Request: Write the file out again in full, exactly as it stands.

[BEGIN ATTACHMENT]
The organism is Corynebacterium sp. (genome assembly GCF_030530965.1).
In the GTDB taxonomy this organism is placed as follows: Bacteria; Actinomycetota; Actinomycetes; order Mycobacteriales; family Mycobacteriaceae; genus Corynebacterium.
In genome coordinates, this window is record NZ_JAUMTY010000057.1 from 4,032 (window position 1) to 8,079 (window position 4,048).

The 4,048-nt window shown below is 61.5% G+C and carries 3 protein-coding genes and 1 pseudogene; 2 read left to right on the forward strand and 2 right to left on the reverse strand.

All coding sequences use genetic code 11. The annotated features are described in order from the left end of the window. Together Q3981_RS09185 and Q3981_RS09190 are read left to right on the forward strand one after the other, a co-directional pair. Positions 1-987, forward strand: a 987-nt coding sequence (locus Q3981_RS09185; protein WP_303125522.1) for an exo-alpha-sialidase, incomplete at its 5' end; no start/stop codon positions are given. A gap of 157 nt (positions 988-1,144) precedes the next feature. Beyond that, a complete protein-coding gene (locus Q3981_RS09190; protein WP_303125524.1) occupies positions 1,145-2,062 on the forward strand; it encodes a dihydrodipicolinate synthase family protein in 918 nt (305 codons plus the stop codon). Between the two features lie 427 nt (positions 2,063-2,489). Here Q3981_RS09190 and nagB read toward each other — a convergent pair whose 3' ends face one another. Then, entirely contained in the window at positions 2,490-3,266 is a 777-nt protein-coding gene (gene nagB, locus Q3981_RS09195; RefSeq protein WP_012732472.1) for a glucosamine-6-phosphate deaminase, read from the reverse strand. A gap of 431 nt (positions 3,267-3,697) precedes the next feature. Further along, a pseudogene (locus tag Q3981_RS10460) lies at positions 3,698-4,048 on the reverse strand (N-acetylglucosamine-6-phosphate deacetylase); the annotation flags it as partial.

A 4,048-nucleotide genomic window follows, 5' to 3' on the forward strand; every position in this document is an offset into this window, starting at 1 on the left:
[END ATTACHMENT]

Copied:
The organism is Corynebacterium sp. (genome assembly GCF_030530965.1).
In the GTDB taxonomy this organism is placed as follows: Bacteria; Actinomycetota; Actinomycetes; order Mycobacteriales; family Mycobacteriaceae; genus Corynebacterium.
In genome coordinates, this window is record NZ_JAUMTY010000057.1 from 4,032 (window position 1) to 8,079 (window position 4,048).

The 4,048-nt window shown below is 61.5% G+C and carries 3 protein-coding genes and 1 pseudogene; 2 read left to right on the forward strand and 2 right to left on the reverse strand.

All coding sequences use genetic code 11. The annotated features are described in order from the left end of the window. Together Q3981_RS09185 and Q3981_RS09190 are read left to right on the forward strand one after the other, a co-directional pair. Positions 1-987, forward strand: a 987-nt coding sequence (locus Q3981_RS09185; protein WP_303125522.1) for an exo-alpha-sialidase, incomplete at its 5' end; no start/stop codon positions are given. A gap of 157 nt (positions 988-1,144) precedes the next feature. Beyond that, a complete protein-coding gene (locus Q3981_RS09190; protein WP_303125524.1) occupies positions 1,145-2,062 on the forward strand; it encodes a dihydrodipicolinate synthase family protein in 918 nt (305 codons plus the stop codon). Between the two features lie 427 nt (positions 2,063-2,489). Here Q3981_RS09190 and nagB read toward each other — a convergent pair whose 3' ends face one another. Then, entirely contained in the window at positions 2,490-3,266 is a 777-nt protein-coding gene (gene nagB, locus Q3981_RS09195; RefSeq protein WP_012732472.1) for a glucosamine-6-phosphate deaminase, read from the reverse strand. A gap of 431 nt (positions 3,267-3,697) precedes the next feature. Further along, a pseudogene (locus tag Q3981_RS10460) lies at positions 3,698-4,048 on the reverse strand (N-acetylglucosamine-6-phosphate deacetylase); the annotation flags it as partial.

A 4,048-nucleotide genomic window follows, 5' to 3' on the forward strand; every position in this document is an offset into this window, starting at 1 on the left: